Preferably, the wafer and three electrodes are aligned as follows. A support holds the substrate in a defined plane. The first electrode is located on the enclosure and is oriented substantially perpendicular to the plane defined by the substrate. This first electrode may actually form part of the reactor enclosure. The second electrode preferably is a substantially planar coil located above the substrate and oriented substantially parallel to the defined plane. Finally, the third electrode is located beneath the substrate and is oriented substantially parallel with the defined plane. A uniform plasma may be generated in this system by providing a radio frequency potential to the second electrode such that a planar radio frequency electromagnetic field is inductively coupled to the process gases in the reactor enclosure. The resulting uniform plasma can then be directed onto the substrate by applying a potential to a third electrode located beneath the substrate.
As noted, the etchant species in the reactor reacts with the substrate to remove material from the trench and the barrier species impedes reaction of the etchant with sidewalls of the trench. Preferably, the first chemical reactant (i.e., the source of etchant species) provided to the enclosure includes one or more of the following: diatomic chlorine, diatomic bromine, oxygen, and chloro-trifluoromethane (for etching silicon). Further, the second chemical reactant provided to the enclosure preferably includes a compound selected from the group consisting of fluorocarbon molecules and sulfur fluorides (for passivating silicon etches), and BCl3 (for passivating aluminum etches).
Another aspect of the invention provides an apparatus for etching a trench in a substrate. In this aspect, the apparatus may be characterized as including: (1) a source of a first chemical reactant which is capable of providing etchant species in a plasma; (2) a source of a second chemical reactant which is capable of forming barrier species on an etched surface of the substrate; (3) an enclosure having an interior in fluid communication with the sources of the first and second chemical reactants; (4) a support for the substrate located within the interior of said enclosure and holding the substrate in a defined plane; (5) a first electrode and a second electrode arranged such that a radio frequency signal supplied to one of the first or second electrodes provides radio frequency energy to the interior of the enclosure; and (6) a third electrode disposed below the support. Preferably, the three electrodes are oriented as described above. Further, the chemical species employed to etch and passivate preferably are as listed above.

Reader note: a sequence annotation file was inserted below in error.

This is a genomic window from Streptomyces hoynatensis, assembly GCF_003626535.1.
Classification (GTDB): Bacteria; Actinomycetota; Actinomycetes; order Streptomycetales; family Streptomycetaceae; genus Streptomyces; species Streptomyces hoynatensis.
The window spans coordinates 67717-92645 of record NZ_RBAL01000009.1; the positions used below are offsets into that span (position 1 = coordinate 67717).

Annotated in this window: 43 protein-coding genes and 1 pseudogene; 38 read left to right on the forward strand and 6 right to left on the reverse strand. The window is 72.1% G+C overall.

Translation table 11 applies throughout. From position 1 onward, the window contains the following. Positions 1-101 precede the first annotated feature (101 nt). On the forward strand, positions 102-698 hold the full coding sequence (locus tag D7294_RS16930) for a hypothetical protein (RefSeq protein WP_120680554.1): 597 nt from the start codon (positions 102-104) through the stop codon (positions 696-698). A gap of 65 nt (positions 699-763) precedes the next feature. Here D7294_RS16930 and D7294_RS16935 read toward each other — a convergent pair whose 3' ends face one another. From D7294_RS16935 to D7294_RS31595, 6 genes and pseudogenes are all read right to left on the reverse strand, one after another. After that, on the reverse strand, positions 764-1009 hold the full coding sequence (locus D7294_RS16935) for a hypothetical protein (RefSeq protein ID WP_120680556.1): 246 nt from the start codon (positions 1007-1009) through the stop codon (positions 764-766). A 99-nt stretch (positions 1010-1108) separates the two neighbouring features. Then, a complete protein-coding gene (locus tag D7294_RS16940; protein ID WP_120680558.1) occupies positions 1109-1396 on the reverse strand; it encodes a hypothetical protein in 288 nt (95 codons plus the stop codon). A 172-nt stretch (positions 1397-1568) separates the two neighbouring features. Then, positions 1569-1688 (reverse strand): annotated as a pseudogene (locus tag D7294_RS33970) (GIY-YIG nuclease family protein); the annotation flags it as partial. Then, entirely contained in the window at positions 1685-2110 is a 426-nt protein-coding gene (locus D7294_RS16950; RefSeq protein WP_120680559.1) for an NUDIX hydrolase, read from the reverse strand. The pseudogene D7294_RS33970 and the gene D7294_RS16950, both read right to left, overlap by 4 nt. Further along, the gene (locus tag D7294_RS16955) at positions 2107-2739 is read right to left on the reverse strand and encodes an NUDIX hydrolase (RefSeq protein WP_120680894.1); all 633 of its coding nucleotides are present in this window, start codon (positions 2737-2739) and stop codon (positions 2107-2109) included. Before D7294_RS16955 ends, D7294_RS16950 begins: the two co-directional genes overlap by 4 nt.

These and other features and advantages of the invention will be described in more detail below with reference to the drawings.
FIG. 1 is a cross-sectional view of a three-electrode system that may be used to implement a preferred embodiment of the present invention.
FIG. 2 is a cross-sectional view of a trench being formed in silicon in accordance with the present invention.
FIGS. 3a-3f are cross-sectional views of a substrate at various stages of trench capacitor fabrication.
A preferred embodiment of the present invention will be described with reference to FIG. 1. A cross section of a three-electrode plasma reactor 4 includes an enclosure 8 having an interior space containing a wafer support 10 and a wafer 12 to be processed. As shown, the support 10 holds the wafer 12 in a defined plane (horizontal in this embodiment) with respect to the enclosure 8. The wafer may be mechanically clamped to the support. However, in one preferred embodiment, the support 10 is an electrostatic chuck which holds the wafer 12 in place without bowing. Such electrostatic chucks are described in Singer "Electrostatic Chucks in Wafer Processing" Semiconductor International, pp. 57-64 (April 1995) which is incorporated herein by reference for all purposes. The entire enclosure 8 can be evacuated to very low pressures with a turbomolecular pumping system (not shown).